Colorado-winter-cold-batteryAs the temperature drops, many of you may have fallen victim to that common cold-weather vehicle malady—the car that won’t start.

When it’s time to get to work or go home after a long day, an engine that won’t turn over is the last thing you want—and there are things you can do to prevent your car battery from letting you down when you need it most. Read on for information from AAMCO on how you can help your car battery in cold weather and keep your car starting even when the temperatures dive.

(On an encouraging note: though more cars won’t start on cold winter mornings, summer is the more dangerous season for your car’s battery. More batteries fail when rising temperatures sap your electrolyte and boil your battery dry.)

When temperatures dip below freezing and stay there for longer and longer periods, it takes a toll on your battery. When the oil inside your car engine has frozen into a soupy sludge, your battery has to work harder to turn the engine over. This requires a higher current from the battery—and since cold temperatures slow down the chemical reactions required to produce electricity, in cold weather batteries can’t produce their normal amount of energy. This is a frustrating reality that often means an overloaded battery will leave you out in the cold just when you need it most.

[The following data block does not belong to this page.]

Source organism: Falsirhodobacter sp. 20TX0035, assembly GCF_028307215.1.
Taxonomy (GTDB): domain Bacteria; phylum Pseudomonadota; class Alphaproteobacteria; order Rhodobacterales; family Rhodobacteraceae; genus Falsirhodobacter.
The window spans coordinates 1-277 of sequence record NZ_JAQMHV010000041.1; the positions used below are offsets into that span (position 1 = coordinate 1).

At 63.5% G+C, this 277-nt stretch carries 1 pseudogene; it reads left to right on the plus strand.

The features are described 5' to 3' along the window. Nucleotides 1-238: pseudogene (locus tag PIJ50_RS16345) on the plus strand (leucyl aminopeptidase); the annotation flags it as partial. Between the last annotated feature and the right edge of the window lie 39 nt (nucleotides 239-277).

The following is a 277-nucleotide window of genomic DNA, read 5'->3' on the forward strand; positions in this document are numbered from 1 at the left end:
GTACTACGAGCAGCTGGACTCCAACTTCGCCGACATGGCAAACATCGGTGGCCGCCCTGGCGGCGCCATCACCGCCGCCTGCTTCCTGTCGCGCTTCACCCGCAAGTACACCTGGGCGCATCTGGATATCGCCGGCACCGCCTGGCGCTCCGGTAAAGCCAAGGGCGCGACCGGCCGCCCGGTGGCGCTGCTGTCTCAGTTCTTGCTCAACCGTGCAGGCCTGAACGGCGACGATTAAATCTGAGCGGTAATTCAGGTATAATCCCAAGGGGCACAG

It’s important to act quickly when you suspect your battery is under the weather. Have a skilled battery technician inspect the battery connections, the hardware, the condition of the case, the battery load, and the electrolyte level (if applicable). The technician should also check the alternator belts, brackets, and connections, and then test the voltage and current.

The starter also needs to be examined for proper connections and mounting, and should then be tested to see how much electrical power is required to turn over the engine when the engine is cranked. These tests help the technician determine where the problem is and what the best and least expensive solution will be.

Your battery could be suffering from other failed connections as well. The starter motor demands a large amount of electrical current—between 200 and 400 amps—and if your battery clamps aren’t connected to the posts properly, the clamps can heat up. This poor connection will eventually prevent the battery from becoming fully charged, which means the battery could freeze internally in cold weather.

If you’ve noticed that your battery is running down, your vehicle is starting more slowly, or that the weather is affecting how your battery is performing in any way, stop in at one of our AAMCO locations and one of our Colorado auto battery experts will check it out. We will perform all the above inspections and provide you with the best possible plan of action. For more information on Colorado battery technicians, or to find a Colorado auto repair location or AAMCO transmission expert near you, visit